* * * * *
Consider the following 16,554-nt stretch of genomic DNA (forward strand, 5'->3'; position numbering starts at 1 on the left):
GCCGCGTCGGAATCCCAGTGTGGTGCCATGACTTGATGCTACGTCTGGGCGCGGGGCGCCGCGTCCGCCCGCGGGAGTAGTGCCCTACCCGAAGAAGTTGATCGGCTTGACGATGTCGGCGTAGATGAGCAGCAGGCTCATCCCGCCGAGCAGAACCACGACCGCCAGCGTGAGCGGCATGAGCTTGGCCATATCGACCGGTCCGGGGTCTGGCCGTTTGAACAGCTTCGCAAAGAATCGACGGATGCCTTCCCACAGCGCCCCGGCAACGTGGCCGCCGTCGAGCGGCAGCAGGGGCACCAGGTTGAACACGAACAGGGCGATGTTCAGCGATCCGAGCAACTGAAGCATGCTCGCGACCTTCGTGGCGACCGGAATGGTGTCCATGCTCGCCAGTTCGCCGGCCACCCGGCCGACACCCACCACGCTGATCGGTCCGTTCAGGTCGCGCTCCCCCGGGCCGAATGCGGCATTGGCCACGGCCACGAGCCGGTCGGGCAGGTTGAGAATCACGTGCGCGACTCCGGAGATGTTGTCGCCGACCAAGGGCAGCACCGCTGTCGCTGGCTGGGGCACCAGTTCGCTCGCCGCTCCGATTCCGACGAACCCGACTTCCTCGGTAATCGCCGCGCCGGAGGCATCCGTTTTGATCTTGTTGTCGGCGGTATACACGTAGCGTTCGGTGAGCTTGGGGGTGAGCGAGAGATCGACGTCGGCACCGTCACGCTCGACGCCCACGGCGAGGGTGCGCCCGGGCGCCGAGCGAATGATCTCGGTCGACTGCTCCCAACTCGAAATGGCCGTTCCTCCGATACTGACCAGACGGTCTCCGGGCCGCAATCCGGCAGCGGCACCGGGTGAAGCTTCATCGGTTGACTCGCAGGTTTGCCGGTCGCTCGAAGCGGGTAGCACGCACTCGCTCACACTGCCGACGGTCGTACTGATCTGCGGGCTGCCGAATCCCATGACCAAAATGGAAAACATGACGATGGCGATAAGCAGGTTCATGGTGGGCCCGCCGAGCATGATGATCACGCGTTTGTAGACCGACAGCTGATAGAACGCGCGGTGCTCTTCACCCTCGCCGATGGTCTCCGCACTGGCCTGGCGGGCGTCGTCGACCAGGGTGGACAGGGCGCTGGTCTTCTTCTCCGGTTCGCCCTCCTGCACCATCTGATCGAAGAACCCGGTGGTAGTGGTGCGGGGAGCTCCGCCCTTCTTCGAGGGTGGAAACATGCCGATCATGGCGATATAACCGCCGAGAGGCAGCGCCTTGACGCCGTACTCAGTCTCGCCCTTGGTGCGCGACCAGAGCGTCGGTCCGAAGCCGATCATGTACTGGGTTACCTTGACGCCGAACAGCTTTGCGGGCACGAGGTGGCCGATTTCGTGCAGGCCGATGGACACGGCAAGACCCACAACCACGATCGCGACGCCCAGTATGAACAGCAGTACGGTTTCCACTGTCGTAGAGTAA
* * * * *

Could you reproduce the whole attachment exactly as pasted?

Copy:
Consider the following 16,554-nt stretch of genomic DNA (forward strand, 5'->3'; position numbering starts at 1 on the left):
GCCGCGTCGGAATCCCAGTGTGGTGCCATGACTTGATGCTACGTCTGGGCGCGGGGCGCCGCGTCCGCCCGCGGGAGTAGTGCCCTACCCGAAGAAGTTGATCGGCTTGACGATGTCGGCGTAGATGAGCAGCAGGCTCATCCCGCCGAGCAGAACCACGACCGCCAGCGTGAGCGGCATGAGCTTGGCCATATCGACCGGTCCGGGGTCTGGCCGTTTGAACAGCTTCGCAAAGAATCGACGGATGCCTTCCCACAGCGCCCCGGCAACGTGGCCGCCGTCGAGCGGCAGCAGGGGCACCAGGTTGAACACGAACAGGGCGATGTTCAGCGATCCGAGCAACTGAAGCATGCTCGCGACCTTCGTGGCGACCGGAATGGTGTCCATGCTCGCCAGTTCGCCGGCCACCCGGCCGACACCCACCACGCTGATCGGTCCGTTCAGGTCGCGCTCCCCCGGGCCGAATGCGGCATTGGCCACGGCCACGAGCCGGTCGGGCAGGTTGAGAATCACGTGCGCGACTCCGGAGATGTTGTCGCCGACCAAGGGCAGCACCGCTGTCGCTGGCTGGGGCACCAGTTCGCTCGCCGCTCCGATTCCGACGAACCCGACTTCCTCGGTAATCGCCGCGCCGGAGGCATCCGTTTTGATCTTGTTGTCGGCGGTATACACGTAGCGTTCGGTGAGCTTGGGGGTGAGCGAGAGATCGACGTCGGCACCGTCACGCTCGACGCCCACGGCGAGGGTGCGCCCGGGCGCCGAGCGAATGATCTCGGTCGACTGCTCCCAACTCGAAATGGCCGTTCCTCCGATACTGACCAGACGGTCTCCGGGCCGCAATCCGGCAGCGGCACCGGGTGAAGCTTCATCGGTTGACTCGCAGGTTTGCCGGTCGCTCGAAGCGGGTAGCACGCACTCGCTCACACTGCCGACGGTCGTACTGATCTGCGGGCTGCCGAATCCCATGACCAAAATGGAAAACATGACGATGGCGATAAGCAGGTTCATGGTGGGCCCGCCGAGCATGATGATCACGCGTTTGTAGACCGACAGCTGATAGAACGCGCGGTGCTCTTCACCCTCGCCGATGGTCTCCGCACTGGCCTGGCGGGCGTCGTCGACCAGGGTGGACAGGGCGCTGGTCTTCTTCTCCGGTTCGCCCTCCTGCACCATCTGATCGAAGAACCCGGTGGTAGTGGTGCGGGGAGCTCCGCCCTTCTTCGAGGGTGGAAACATGCCGATCATGGCGATATAACCGCCGAGAGGCAGCGCCTTGACGCCGTACTCAGTCTCGCCCTTGGTGCGCGACCAGAGCGTCGGTCCGAAGCCGATCATGTACTGGGTTACCTTGACGCCGAACAGCTTTGCGGGCACGAGGTGGCCGATTTCGTGCAGGCCGATGGACACGGCAAGACCCACAACCACGATCGCGACGCCCAGTATGAACAGCAGTACGGTTTCCACTGTCGTAGAGTAA